Use this URL to cite or link to this record in EThOS: http://ethos.bl.uk/OrderDetails.do?uin=uk.bl.ethos.616514
Title: 'Activated', 'responsibilised' or 'empowered'? : competing concepts of active citizenship in the context of government-funded programmes of active citizenship learning in the third sector in England
Author: Recknagel, Gabriele
ISNI:       0000 0004 5347 623X
Awarding Body: Goldsmiths College (University of London)
Current Institution: Goldsmiths College (University of London)
Date of Award: 2014
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Abstract:
Citizenship education for adults has become increasingly marginalised within lifelong learning despite widespread concerns over declining political and civic participation. While governments in many countries have been – and still are – summoning citizens into being ‘active’, critics have argued that these policies primarily shift public responsibilities towards private individuals rather than ‘empower’ citizens as political subjects. When New Labour funded two pilot programmes of active citizenship learning in England between 2004 and 2010, involving amongst others a local third sector organisation (a CVS) in their delivery, this provided a unique opportunity for a situated social policy case study. Informed by theoretical approaches to the contested concepts of 'citizenship' and 'empowerment', this research analysed the contrasting views and experiences of third sector practitioners, adult learners and policy-makers within the wider social policy context. It was found that the CVS had not only 'activated' and 'responsibilised' but also ‘empowered’ active citizens. The research was conducted as a qualitative organisational case study involving - and triangulating - interviews, participant observation and document analysis. An in-depth analysis of pedagogic approaches revealed how a learner-centred, community-based and experiential approach contributed to citizenship outcomes. Numerous individual learner case studies illustrate these processes in a nuanced and differentiated manner, highlighting the various factors which promoted inclusive and empowering learning outcomes, and their limitations. Outcomes were more effective when learning had been linked to participation practice, and even 'invited [governance] spaces' had provided valuable learning for active citizens who subsequently pursued their own individual and collective interests, and challenged the status quo. Through analysing organisational processes using insider-practitioner knowledge, the research contributed to current debates about the shifting relationship between the third sector and the state. It also suggests that reflectivity should be practised by voluntary and community organisations more routinely to avoid the trappings of managerialism and 'projectification' associated with state-funding.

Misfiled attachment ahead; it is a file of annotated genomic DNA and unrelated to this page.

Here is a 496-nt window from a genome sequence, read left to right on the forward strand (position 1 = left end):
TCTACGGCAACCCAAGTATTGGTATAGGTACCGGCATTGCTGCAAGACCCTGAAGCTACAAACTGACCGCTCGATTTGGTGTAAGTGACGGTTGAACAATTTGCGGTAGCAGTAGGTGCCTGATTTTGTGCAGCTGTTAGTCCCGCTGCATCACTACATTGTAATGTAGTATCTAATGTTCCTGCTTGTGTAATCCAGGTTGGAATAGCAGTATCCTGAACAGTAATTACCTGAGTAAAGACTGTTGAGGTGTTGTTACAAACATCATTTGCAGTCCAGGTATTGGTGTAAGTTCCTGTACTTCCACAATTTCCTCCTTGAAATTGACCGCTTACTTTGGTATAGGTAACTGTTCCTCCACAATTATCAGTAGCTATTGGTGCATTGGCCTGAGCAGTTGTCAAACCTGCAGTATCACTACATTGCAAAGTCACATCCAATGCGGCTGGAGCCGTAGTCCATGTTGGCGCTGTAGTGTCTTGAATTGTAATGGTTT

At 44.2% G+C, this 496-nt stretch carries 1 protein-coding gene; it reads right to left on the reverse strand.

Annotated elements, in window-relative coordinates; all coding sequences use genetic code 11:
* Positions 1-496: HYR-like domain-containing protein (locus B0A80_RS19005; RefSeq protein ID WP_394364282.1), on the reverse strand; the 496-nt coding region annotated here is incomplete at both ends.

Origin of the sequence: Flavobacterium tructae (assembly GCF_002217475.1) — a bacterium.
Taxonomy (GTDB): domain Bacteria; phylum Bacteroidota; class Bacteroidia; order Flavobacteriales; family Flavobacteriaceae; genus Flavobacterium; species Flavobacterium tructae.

Supervisor: Not available Sponsor: Not available
Qualification Name: Thesis (Ph.D.) Qualification Level: Doctoral
EThOS ID: uk.bl.ethos.616514  DOI: Not available
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